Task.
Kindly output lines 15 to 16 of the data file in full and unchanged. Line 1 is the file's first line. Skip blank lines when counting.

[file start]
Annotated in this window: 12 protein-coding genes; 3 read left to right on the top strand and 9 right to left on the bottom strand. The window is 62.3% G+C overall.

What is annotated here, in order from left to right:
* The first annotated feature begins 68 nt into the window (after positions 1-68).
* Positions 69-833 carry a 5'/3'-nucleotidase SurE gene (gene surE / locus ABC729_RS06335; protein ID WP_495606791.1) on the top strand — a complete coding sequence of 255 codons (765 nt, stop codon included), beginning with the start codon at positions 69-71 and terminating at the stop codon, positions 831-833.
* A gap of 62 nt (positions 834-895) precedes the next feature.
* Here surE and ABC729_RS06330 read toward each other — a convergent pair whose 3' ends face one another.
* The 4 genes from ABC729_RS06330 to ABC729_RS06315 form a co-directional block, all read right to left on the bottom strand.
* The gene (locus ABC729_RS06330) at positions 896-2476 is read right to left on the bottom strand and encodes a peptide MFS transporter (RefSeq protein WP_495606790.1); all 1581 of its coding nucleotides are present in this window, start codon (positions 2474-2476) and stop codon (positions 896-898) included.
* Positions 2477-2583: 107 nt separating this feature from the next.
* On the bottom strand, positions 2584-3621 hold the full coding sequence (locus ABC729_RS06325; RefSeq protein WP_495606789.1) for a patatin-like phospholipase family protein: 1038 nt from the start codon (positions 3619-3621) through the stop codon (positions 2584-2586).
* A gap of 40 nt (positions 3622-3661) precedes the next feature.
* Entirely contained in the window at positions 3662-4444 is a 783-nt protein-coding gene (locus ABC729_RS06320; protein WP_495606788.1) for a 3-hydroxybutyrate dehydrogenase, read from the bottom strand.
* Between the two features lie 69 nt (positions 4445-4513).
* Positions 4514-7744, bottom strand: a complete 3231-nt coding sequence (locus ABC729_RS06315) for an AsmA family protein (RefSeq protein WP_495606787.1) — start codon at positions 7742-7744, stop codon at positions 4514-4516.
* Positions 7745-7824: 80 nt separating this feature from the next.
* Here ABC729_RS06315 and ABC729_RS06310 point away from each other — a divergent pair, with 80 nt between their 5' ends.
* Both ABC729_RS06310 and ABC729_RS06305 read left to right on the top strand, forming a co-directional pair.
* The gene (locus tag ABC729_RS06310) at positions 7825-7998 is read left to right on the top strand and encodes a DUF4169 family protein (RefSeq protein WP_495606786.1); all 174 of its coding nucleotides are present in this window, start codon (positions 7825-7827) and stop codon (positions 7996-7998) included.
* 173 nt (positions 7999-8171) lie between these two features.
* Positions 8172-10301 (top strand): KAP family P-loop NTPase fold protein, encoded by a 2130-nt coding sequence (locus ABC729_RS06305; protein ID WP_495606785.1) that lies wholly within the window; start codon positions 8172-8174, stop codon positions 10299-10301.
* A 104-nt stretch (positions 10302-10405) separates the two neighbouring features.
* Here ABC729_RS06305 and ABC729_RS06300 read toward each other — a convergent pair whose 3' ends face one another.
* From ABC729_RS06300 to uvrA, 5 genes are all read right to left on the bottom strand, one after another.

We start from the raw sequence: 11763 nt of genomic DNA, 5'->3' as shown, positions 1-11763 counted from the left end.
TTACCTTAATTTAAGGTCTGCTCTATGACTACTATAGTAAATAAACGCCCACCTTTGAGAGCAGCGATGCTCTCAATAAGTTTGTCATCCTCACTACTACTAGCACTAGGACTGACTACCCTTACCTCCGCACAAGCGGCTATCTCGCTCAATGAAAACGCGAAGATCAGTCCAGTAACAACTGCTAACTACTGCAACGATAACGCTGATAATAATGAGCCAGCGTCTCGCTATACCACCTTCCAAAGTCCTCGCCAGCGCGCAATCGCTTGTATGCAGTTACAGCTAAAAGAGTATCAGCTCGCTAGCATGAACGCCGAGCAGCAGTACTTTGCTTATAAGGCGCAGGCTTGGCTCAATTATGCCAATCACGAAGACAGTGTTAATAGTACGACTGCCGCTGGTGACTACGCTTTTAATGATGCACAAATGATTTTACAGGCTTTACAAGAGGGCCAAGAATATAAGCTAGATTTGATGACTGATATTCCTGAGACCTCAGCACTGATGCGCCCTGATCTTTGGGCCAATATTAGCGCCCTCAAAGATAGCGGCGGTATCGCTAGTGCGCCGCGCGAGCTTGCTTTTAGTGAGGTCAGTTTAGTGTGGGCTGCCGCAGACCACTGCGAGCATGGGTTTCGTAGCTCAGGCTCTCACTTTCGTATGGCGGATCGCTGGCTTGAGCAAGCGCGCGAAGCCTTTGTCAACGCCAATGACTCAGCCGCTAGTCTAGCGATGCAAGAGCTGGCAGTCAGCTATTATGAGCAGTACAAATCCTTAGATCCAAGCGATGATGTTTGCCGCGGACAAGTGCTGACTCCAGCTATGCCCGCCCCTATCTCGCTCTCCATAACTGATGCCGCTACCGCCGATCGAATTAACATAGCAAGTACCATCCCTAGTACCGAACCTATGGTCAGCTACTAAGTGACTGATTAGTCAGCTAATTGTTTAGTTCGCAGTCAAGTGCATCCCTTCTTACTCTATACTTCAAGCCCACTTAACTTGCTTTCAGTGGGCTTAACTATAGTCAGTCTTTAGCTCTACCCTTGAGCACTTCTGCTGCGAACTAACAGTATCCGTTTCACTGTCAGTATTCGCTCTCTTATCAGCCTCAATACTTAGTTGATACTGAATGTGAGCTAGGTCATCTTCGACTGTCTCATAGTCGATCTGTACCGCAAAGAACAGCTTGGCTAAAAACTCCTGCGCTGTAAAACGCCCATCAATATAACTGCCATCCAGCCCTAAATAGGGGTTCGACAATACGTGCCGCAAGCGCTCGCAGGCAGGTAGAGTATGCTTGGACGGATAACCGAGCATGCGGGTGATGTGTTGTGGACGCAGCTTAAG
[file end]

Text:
* Positions 7745-7824: 80 nt separating this feature from the next.
* Here ABC729_RS06315 and ABC729_RS06310 point away from each other — a divergent pair, with 80 nt between their 5' ends.